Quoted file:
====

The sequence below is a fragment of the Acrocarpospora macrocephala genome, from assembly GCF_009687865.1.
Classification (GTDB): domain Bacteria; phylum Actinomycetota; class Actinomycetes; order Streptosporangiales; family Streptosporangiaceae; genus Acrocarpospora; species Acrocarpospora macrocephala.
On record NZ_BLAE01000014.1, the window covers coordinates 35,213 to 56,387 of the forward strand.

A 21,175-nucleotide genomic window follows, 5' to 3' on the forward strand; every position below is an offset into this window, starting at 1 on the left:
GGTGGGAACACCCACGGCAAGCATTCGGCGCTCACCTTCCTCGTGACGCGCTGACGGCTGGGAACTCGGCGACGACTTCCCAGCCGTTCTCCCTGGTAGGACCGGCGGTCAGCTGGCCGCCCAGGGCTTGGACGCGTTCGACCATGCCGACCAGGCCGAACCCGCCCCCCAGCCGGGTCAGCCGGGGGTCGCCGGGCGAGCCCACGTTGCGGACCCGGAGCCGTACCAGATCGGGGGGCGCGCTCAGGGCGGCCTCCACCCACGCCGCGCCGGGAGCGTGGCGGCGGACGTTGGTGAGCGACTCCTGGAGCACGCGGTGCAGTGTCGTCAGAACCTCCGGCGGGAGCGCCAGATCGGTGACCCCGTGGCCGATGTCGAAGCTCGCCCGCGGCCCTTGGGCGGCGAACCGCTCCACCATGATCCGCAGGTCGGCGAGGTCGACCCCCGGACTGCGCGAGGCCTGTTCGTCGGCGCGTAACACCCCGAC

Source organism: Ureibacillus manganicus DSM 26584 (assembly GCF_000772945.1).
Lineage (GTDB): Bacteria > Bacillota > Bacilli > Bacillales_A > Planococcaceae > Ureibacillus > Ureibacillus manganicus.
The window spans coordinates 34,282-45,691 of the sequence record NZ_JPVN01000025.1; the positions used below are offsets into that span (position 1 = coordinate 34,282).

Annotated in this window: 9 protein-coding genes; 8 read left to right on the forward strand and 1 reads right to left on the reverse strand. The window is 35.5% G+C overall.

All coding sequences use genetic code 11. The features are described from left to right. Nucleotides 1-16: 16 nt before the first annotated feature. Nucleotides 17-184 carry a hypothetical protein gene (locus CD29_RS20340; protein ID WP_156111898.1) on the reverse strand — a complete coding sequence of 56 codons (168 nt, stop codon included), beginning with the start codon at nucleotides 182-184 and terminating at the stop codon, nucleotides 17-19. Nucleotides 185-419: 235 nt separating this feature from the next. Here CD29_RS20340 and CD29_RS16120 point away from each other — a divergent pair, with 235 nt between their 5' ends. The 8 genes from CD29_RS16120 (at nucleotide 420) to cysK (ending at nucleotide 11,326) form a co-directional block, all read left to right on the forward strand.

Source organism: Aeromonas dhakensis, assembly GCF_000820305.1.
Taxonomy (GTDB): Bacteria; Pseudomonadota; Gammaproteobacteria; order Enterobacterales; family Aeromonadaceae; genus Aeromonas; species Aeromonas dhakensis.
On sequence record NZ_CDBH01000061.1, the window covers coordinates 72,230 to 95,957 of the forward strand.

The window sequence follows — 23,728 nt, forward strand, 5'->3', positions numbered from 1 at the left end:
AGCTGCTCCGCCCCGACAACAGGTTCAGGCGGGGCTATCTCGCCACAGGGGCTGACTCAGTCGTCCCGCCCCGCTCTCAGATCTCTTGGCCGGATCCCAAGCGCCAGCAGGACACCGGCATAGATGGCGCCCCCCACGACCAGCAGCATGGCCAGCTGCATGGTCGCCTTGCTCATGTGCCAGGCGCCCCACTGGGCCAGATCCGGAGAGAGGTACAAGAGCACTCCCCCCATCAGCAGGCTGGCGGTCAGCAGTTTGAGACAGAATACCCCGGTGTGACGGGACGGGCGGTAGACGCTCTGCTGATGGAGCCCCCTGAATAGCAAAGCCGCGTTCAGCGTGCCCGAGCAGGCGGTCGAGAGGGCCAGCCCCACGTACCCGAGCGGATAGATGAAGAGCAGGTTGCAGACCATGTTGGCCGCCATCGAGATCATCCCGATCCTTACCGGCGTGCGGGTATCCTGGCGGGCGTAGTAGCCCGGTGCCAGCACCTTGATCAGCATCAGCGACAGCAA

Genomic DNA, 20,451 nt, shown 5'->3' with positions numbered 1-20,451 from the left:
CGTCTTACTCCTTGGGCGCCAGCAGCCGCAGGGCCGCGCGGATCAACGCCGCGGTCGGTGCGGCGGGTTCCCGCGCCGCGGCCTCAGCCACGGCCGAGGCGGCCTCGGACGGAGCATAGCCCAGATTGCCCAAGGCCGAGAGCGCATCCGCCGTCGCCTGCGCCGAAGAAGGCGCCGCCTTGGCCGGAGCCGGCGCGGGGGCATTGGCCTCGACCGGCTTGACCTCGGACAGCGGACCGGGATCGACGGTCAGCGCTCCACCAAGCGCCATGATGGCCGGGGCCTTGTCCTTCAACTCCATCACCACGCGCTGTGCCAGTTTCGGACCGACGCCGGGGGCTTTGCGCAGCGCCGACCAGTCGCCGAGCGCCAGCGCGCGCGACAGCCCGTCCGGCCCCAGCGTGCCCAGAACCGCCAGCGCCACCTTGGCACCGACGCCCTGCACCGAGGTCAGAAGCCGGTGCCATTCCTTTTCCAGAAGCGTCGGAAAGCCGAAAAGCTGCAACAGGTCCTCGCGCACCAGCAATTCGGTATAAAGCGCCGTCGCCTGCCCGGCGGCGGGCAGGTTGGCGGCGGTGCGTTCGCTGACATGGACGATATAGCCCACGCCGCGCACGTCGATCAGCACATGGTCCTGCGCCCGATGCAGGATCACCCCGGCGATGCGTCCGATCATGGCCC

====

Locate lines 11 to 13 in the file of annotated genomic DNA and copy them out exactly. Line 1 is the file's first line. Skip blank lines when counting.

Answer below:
Source organism: Aeromonas dhakensis, assembly GCF_000820305.1.
Taxonomy (GTDB): Bacteria; Pseudomonadota; Gammaproteobacteria; order Enterobacterales; family Aeromonadaceae; genus Aeromonas; species Aeromonas dhakensis.
On sequence record NZ_CDBH01000061.1, the window covers coordinates 72,230 to 95,957 of the forward strand.